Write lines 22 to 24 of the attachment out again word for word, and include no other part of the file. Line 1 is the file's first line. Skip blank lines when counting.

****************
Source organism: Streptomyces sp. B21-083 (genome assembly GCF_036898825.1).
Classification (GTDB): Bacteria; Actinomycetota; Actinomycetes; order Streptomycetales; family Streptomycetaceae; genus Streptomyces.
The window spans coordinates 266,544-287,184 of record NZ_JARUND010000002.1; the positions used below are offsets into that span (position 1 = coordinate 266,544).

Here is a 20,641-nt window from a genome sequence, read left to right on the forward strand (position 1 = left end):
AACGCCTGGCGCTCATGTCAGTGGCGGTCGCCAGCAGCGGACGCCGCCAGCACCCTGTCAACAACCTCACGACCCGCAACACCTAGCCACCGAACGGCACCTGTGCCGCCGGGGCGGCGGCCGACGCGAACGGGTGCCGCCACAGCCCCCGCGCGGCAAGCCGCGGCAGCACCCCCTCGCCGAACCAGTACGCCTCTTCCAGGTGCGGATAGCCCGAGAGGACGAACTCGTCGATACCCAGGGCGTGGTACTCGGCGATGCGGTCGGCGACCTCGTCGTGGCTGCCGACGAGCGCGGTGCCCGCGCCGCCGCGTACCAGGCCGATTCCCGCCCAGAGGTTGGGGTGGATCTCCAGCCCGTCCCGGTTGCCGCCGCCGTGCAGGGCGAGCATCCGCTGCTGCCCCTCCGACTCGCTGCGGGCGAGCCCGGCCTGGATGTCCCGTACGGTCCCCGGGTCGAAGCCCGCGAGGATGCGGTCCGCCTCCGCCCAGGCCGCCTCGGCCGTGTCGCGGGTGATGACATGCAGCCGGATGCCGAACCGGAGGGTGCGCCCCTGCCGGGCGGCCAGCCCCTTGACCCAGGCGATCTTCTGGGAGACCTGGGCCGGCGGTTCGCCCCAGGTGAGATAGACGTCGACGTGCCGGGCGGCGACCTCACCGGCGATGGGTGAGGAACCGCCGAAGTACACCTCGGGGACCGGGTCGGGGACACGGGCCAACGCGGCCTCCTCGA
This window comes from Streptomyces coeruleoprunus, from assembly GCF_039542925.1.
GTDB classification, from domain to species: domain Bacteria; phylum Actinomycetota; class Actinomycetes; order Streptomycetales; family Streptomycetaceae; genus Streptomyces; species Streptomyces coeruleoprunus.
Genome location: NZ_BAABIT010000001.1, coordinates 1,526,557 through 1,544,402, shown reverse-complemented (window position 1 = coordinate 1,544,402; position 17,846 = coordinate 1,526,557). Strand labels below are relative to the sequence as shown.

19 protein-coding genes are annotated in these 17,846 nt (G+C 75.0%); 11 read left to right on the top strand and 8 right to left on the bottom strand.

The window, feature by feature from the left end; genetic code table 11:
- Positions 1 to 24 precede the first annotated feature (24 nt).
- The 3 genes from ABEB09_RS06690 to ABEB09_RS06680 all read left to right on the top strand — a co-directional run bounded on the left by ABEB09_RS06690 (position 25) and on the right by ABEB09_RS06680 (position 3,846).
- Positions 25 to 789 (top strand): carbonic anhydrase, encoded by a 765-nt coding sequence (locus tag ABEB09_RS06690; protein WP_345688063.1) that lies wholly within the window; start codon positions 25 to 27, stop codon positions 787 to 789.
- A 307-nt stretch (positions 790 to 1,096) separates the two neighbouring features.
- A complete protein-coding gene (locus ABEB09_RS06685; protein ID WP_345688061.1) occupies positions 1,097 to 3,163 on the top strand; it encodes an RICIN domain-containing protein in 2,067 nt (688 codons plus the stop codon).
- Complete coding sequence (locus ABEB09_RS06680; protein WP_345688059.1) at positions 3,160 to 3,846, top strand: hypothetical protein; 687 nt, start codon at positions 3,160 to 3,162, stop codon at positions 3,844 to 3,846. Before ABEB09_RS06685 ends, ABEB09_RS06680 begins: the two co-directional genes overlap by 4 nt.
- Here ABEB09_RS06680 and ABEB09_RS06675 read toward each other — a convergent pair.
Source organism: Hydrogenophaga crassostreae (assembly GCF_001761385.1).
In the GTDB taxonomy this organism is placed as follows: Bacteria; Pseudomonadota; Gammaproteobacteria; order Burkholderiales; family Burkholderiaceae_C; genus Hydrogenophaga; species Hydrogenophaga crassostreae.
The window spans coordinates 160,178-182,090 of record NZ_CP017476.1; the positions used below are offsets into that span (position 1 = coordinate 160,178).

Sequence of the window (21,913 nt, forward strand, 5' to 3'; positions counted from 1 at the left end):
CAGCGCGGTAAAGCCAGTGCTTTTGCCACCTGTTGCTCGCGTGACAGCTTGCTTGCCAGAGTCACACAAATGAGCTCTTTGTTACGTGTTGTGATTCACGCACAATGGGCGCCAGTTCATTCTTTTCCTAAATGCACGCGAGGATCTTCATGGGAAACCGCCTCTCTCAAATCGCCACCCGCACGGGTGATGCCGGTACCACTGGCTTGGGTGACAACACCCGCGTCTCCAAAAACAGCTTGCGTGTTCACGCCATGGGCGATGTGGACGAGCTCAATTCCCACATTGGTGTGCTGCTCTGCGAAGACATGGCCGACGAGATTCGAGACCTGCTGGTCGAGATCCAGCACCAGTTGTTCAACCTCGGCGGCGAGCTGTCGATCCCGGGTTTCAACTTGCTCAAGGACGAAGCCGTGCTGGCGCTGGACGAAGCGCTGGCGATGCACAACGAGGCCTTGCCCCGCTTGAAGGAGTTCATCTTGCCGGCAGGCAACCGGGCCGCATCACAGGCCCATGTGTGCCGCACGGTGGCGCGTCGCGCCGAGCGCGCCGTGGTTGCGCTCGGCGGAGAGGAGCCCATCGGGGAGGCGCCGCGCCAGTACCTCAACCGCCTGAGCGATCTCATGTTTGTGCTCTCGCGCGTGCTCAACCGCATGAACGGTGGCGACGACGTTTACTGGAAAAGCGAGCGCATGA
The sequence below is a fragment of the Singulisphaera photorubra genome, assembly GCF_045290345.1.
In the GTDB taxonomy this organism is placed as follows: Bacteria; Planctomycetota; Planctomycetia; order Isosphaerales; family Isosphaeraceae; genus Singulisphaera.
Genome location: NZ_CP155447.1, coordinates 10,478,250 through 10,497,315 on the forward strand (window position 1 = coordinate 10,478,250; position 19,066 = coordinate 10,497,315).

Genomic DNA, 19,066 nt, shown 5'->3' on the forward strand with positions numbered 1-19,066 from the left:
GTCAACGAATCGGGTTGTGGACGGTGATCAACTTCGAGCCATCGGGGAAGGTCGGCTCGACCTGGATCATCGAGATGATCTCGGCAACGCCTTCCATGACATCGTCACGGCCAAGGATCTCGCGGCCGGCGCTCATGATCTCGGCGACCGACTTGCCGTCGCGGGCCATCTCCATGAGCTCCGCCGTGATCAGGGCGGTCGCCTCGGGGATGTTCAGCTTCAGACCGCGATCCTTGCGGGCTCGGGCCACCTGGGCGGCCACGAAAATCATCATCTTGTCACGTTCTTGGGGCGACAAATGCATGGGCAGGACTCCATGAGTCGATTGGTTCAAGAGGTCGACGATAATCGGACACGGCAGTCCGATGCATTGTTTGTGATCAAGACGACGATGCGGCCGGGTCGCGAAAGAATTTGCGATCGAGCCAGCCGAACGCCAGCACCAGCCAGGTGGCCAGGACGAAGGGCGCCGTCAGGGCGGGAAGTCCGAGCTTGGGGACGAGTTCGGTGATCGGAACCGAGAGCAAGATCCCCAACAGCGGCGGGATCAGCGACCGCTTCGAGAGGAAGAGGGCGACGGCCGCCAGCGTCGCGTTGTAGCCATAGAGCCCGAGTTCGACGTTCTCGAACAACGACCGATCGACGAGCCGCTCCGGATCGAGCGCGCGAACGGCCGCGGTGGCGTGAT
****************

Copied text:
CAGCGCGGTAAAGCCAGTGCTTTTGCCACCTGTTGCTCGCGTGACAGCTTGCTTGCCAGAGTCACACAAATGAGCTCTTTGTTACGTGTTGTGATTCACGCACAATGGGCGCCAGTTCATTCTTTTCCTAAATGCACGCGAGGATCTTCATGGGAAACCGCCTCTCTCAAATCGCCACCCGCACGGGTGATGCCGGTACCACTGGCTTGGGTGACAACACCCGCGTCTCCAAAAACAGCTTGCGTGTTCACGCCATGGGCGATGTGGACGAGCTCAATTCCCACATTGGTGTGCTGCTCTGCGAAGACATGGCCGACGAGATTCGAGACCTGCTGGTCGAGATCCAGCACCAGTTGTTCAACCTCGGCGGCGAGCTGTCGATCCCGGGTTTCAACTTGCTCAAGGACGAAGCCGTGCTGGCGCTGGACGAAGCGCTGGCGATGCACAACGAGGCCTTGCCCCGCTTGAAGGAGTTCATCTTGCCGGCAGGCAACCGGGCCGCATCACAGGCCCATGTGTGCCGCACGGTGGCGCGTCGCGCCGAGCGCGCCGTGGTTGCGCTCGGCGGAGAGGAGCCCATCGGGGAGGCGCCGCGCCAGTACCTCAACCGCCTGAGCGATCTCATGTTTGTGCTCTCGCGCGTGCTCAACCGCATGAACGGTGGCGACGACGTTTACTGGAAAAGCGAGCGCATGA
The sequence below is a fragment of the Singulisphaera photorubra genome, assembly GCF_045290345.1.
In the GTDB taxonomy this organism is placed as follows: Bacteria; Planctomycetota; Planctomycetia; order Isosphaerales; family Isosphaeraceae; genus Singulisphaera.